This study examined pulmonary gas exchange during incremental exercise and its relationship with clinical symptoms, exercise tolerance and dynamic respiratory mechanics in a cohort of 11 patients with symptomatic mild COPD (GOLD Grade 1B) as compared with 11 healthy, age-matched, non-smoking controls. In exercise, COPD patients had reduced peak work rate (102±43 vs 158±40) and peak VO2 versus control. Minute ventilation (VE) increased achieved by increasing respiratory rate.  For a given work rate, tidal volume responses were similar in both groups up to a plateau point seen in late exercise. In COPD patients this point occurred at a lower VE (44.5±13 vs. 61.4±16). Greater dynamic hyperinflation (reduction in IC from rest) was noted during exercise in COPD patients who also showed greater expiratory flow limitation (EFL) than control subjects. VE/VCO2, dead space to tidal volume ratio and arterial to end-tidal CO2 difference were higher in COPD subjects throughout exercise. Within all subjects, VD/VT correlated with the VE/VCO2 ratio during submaximal exercise.

Final Statement: Patients with mild COPD demonstrate greater physiological deadspace and wasted ventilation at rest and during exercise when compared with age-matched healthy controls and the increase in ventilatory demand results in greater dynamic hyperinflation during exercise.


TOLLIP, MUC5B and the Response to N-acetylcysteine Among Individuals with Idiopathic Pulmonary Fibrosis

Oldham, J. M., Ma, S. F., Martinez, F. J., Anstrom, K. J., Raghu, G., Schwartz, D. A., & Noth, I. American journal of respiratory and critical care medicine. In Press

A post-hoc exploratory analysis of non-Hispanic white patients enrolled in the PANTHER-Idiopathic Pulmonary Fibrosis (IPF) trial was carried out to determine whether single nucleotide polymorphisms (SNPs) within toll interacting protein (TOLLIP) and mucin 5B (MUC5B) modified the effect of N-AcetylCysteine (NAC)  therapy on composite endpoints- time from enrolment to death, transplant or ≥10% FVC decline. Results were verified in a further cohort of patients from the University of Chicago (UChicago) and the INSPIRE trial.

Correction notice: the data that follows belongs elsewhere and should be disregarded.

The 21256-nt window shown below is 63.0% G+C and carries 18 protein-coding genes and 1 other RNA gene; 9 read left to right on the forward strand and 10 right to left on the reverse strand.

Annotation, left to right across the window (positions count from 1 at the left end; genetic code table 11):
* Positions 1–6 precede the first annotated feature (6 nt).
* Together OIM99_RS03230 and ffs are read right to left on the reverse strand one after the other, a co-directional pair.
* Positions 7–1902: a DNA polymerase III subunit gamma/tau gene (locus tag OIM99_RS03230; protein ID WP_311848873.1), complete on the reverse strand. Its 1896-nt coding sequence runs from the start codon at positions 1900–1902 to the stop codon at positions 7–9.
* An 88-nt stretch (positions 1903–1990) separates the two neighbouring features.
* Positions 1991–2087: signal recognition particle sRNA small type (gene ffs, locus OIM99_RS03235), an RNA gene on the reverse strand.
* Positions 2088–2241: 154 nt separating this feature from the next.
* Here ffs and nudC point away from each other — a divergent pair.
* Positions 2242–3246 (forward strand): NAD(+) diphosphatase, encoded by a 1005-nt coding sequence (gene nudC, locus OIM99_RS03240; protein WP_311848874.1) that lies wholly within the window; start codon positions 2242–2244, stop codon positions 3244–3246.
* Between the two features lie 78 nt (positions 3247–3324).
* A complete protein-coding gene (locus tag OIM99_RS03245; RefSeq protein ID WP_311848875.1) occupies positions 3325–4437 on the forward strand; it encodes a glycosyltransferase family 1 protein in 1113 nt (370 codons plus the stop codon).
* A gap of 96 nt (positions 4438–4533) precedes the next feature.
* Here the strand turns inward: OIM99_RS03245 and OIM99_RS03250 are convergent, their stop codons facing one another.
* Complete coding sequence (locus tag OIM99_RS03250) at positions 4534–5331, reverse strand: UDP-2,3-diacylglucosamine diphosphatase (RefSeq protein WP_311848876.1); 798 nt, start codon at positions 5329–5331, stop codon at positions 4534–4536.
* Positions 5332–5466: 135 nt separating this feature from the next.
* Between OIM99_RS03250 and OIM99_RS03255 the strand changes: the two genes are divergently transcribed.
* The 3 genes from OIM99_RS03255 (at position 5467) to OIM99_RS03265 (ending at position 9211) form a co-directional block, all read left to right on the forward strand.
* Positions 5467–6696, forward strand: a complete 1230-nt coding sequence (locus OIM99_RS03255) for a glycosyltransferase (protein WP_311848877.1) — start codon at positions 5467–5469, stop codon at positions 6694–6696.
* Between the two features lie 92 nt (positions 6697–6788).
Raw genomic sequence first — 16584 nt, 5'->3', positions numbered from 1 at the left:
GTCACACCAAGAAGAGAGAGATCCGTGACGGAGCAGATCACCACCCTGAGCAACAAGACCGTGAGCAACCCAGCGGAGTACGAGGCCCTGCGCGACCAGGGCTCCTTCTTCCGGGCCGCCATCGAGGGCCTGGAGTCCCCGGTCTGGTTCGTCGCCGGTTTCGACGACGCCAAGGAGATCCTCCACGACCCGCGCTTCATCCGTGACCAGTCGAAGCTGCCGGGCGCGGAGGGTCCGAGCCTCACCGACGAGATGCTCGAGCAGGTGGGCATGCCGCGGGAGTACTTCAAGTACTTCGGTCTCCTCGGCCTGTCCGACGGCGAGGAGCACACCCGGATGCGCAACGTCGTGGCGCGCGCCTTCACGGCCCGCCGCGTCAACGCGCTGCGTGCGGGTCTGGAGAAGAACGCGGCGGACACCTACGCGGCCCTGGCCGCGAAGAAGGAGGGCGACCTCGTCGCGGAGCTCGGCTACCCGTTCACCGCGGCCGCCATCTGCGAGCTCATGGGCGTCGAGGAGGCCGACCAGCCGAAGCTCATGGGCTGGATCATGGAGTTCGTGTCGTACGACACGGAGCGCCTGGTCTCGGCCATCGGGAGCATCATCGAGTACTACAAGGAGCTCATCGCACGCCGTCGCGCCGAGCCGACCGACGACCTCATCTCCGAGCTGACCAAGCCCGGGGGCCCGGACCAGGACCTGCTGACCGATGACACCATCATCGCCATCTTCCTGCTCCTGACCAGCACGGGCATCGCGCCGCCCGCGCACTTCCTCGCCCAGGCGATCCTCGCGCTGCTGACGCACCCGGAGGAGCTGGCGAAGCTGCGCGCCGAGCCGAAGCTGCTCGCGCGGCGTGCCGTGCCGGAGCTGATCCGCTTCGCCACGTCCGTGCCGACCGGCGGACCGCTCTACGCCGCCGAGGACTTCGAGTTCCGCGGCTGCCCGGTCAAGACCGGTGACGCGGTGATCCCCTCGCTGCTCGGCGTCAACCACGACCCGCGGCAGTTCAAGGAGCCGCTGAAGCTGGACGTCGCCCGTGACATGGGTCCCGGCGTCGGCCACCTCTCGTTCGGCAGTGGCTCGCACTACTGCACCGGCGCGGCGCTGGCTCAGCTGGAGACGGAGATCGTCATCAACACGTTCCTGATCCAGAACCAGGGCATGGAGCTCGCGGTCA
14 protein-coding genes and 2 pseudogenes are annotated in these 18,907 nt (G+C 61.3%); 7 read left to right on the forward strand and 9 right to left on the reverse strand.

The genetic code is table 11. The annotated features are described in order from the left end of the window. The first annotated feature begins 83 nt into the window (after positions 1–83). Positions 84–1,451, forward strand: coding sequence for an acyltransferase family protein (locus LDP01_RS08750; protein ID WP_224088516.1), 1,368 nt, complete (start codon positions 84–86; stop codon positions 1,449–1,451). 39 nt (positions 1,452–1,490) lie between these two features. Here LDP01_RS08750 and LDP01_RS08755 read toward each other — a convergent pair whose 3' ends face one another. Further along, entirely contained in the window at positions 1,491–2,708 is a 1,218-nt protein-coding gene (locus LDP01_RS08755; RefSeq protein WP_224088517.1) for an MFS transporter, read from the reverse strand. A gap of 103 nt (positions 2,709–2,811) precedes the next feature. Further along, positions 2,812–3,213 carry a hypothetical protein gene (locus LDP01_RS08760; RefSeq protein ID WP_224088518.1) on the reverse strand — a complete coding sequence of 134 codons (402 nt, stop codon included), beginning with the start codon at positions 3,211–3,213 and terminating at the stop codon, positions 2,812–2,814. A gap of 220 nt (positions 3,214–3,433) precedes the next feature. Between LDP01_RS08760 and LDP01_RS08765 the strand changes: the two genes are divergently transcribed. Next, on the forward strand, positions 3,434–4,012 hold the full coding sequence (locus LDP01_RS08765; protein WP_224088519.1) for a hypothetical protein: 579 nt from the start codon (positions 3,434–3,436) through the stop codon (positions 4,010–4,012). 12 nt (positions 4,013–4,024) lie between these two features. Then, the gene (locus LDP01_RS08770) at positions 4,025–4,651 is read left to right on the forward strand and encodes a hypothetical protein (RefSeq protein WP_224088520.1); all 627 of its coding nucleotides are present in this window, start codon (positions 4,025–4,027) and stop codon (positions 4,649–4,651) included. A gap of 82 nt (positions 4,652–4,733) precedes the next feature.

Analysis of a total of 559 participants from the three cohorts found that NAC was associated with significantly worse survival compared with placebo in those patients with a CC genotype for the rs3750920 (TOLLIP) SNP. In the UChicago and INSPIRE cohort this risk was also increased in those with CT genotype. A significantly reduced endpoint risk was seen in those with TT genotype (HR 0.14; 95% CI 0.02-0.83; p=0.03 and HR 0.23; 95% CI 0.06-0.93; p=0.04 for PANTHER and UChicago plus INSPIRE respectively).

Final Statement: In those IPF patients who carry the TT genotype (~25%), NAC therapy may result in significant reductions in the risk of death, hospitalisations, or ≥10% FVC decline, however in those with the CC and potentially the CT genotype it can cause significant harm.


Thinking Forward: Future-oriented Thinking Among Patients with Tobacco-associated Thoracic Diseases and Their Surrogates

Hart, J. L., Pflug, E., Madden, V., & Halpern, S. D. American journal of respiratory and critical care medicine In Press

Through semi-structured interview, this study explored whether 46 patients with smoking-related disease and their surrogates could engage in future-oriented thinking when faced with one of three specific scenarios: intubation or palliative care for respiratory failure in COPD patients; biopsy or surveillance of a pulmonary nodule; and ICU or palliative care for patients with NSCLC who become critically ill.  Participants did attempt to engage in future-oriented thinking during deliberation but often made systematic errors. Despite being informed of all potential outcomes, they were often unwilling to entertain notions of the future particularly those which involved potentially negative outcomes. They relied heavily on prior personal experiences to inform future predictions and many were willing to accept or reject the most familiar option based on prior experience even when there was little similarity between the previous and current situation. Participants also relied heavily on hope in deliberating treatment options whilst acknowledging that this may lead to inaccurate evaluation of treatment options.

Final Statement: Clinicians should explore the references patients are using to make treatment choices and guide them in addressing the similarities and differences between past experiences and the present situation so that patients can make a more informed decision.